This Week: Congress averts government shutdown by passing two-week extension for Continuing Resolution, pushing the funding issues to Dec. 21.


Bipartisan, Bicameral Legislators Unveil FDA-Inspired Bill Regulating Diagnostic Tests

On Dec. 6, bipartisan House and Senate members released draft legislation for the Food and Drug Administration (FDA) to regulate in vitro clinical tests, including test kits and laboratory-developed tests (LDTs). The draft legislation resembles a legislative proposal put forward by the FDA in August.

The bill establishes a precertification program for lower-risk tests, where the FDA could establish standard validity requirements for non-novel, lower-risk tests. Reps. Larry Bucshon (R-IN) and Diana DeGette (D-CO) and Sens. Michael Bennet (D-CO) and Orrin Hatch (R-UT) introduced the bill, prioritizing the legislation in the 116th Congress.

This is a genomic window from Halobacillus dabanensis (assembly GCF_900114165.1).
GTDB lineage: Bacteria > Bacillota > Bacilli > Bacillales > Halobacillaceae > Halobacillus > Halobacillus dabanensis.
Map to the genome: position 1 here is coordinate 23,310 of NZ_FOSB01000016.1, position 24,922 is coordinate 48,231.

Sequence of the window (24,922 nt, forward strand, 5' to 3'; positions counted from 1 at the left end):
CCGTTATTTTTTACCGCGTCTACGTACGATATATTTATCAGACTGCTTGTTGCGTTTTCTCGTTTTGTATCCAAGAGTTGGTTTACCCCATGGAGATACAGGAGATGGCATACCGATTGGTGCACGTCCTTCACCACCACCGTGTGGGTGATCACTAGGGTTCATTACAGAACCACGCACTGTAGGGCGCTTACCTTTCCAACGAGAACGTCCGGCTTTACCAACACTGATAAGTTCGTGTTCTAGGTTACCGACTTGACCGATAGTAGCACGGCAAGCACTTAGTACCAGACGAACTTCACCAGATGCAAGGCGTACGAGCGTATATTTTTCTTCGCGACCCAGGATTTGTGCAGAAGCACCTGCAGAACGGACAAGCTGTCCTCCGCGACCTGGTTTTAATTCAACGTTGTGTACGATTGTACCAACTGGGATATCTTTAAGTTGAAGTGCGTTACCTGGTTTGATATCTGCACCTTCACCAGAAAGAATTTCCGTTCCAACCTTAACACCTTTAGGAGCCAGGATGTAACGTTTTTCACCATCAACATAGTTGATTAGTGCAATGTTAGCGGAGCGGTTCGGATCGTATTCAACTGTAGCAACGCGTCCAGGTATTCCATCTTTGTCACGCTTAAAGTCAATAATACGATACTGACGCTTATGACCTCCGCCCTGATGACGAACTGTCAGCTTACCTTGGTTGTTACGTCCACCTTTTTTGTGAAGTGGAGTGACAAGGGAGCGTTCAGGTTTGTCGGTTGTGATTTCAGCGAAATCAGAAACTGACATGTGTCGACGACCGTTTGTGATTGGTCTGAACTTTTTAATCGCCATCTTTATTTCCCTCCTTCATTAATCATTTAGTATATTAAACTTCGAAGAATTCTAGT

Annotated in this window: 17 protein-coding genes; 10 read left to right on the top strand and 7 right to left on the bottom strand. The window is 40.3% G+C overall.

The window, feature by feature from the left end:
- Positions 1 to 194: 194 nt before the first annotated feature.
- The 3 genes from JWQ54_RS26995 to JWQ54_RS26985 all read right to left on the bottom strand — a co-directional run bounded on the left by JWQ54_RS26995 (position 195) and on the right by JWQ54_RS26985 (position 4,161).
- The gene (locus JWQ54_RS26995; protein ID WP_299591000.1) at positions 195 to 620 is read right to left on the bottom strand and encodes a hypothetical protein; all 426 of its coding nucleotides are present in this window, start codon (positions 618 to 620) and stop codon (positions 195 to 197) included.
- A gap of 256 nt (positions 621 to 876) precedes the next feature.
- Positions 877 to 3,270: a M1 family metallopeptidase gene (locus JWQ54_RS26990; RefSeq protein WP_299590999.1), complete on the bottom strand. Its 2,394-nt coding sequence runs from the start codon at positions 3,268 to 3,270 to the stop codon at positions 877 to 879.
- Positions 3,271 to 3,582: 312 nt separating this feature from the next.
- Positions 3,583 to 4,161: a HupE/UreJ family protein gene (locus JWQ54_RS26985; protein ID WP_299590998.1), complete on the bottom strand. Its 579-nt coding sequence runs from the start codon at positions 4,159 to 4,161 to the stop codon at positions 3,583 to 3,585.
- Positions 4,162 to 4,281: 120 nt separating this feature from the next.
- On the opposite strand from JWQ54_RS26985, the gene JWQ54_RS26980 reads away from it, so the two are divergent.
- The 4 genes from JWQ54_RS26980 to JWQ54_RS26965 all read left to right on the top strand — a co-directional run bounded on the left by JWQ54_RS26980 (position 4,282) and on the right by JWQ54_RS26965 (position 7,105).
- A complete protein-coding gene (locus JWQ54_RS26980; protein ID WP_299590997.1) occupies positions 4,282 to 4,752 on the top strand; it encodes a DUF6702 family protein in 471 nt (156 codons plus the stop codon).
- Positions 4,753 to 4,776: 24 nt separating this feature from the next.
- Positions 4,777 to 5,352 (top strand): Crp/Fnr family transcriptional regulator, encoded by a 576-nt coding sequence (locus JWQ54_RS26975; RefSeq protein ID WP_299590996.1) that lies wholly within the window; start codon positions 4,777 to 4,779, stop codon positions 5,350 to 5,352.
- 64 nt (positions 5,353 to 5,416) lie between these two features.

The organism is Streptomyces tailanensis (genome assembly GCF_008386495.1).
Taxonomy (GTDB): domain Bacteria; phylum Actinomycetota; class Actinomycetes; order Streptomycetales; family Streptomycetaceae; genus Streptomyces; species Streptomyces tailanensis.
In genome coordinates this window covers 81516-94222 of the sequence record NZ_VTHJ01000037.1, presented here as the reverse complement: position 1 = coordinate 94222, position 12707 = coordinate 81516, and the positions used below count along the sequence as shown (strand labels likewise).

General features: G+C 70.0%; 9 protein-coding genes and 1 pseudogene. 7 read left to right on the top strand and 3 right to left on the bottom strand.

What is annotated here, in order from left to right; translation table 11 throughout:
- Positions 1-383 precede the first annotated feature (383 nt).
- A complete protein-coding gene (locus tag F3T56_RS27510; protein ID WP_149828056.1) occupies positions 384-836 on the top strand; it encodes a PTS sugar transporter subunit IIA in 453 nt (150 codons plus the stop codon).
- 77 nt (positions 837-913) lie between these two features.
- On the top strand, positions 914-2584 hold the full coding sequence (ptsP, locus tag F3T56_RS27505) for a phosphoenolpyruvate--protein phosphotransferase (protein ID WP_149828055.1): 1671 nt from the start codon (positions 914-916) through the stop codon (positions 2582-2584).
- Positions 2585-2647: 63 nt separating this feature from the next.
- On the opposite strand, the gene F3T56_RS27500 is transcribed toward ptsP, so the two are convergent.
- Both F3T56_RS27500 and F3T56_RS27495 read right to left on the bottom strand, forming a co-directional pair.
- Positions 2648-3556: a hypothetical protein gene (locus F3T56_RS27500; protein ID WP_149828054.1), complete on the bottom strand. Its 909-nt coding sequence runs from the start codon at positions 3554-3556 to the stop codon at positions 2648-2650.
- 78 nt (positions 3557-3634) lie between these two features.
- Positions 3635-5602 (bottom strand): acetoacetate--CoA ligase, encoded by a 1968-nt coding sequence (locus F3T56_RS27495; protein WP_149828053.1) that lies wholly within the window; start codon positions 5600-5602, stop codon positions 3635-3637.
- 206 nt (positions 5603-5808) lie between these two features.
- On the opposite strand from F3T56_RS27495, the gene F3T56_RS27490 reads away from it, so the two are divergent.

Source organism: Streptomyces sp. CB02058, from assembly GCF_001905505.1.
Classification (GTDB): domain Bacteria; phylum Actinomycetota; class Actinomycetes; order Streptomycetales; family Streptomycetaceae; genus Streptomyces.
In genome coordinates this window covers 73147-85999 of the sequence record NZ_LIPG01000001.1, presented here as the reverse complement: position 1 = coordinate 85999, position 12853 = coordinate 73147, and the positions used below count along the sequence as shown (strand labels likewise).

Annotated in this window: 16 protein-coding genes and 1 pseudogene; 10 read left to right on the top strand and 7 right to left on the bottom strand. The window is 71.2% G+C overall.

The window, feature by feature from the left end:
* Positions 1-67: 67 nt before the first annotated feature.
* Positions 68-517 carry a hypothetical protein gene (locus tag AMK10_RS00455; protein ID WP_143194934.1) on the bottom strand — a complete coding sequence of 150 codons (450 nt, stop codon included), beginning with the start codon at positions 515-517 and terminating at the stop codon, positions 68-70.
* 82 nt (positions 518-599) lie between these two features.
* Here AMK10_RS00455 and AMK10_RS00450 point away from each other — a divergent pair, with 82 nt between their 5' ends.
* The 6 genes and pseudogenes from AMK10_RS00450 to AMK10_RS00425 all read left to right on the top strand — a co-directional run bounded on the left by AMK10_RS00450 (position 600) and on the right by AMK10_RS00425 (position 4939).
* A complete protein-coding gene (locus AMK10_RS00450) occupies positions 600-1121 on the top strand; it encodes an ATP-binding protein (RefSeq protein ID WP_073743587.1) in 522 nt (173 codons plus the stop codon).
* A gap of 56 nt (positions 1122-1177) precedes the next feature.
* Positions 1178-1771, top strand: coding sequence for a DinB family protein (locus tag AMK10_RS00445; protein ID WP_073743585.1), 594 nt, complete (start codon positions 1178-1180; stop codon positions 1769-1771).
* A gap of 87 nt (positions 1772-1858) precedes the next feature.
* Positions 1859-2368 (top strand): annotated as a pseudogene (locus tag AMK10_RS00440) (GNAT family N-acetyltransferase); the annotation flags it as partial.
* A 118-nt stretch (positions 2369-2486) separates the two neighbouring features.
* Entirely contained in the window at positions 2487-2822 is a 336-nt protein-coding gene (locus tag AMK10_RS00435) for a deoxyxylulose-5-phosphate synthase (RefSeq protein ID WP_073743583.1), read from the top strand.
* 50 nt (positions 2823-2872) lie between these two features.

Grassley, Wyden Introduce “The Right Rebate Act”

On Dec. 4, the incoming Senate Finance Committee chair Chuck Grassley (R-IA) and Ranking Member Ron Wyden (D-OR) introduced “The Right Rebate Act of 2018,” a bill to recoup Medicaid rebates from drug companies that misclassify drugs. Grassley and Wyden’s new bill would give HHS more power to recoup the full amount lost if companies misclassify their products in the future. It also would give HHS the ability to directly modify a drug’s classification, which HHS cannot currently do. The legislation is based on recent events related to the misclassification of a popular anti-allergy medicine as a generic instead of a brand-name product. That incorrect classification allowed the manufacturer to pay smaller rebates to states and government programs.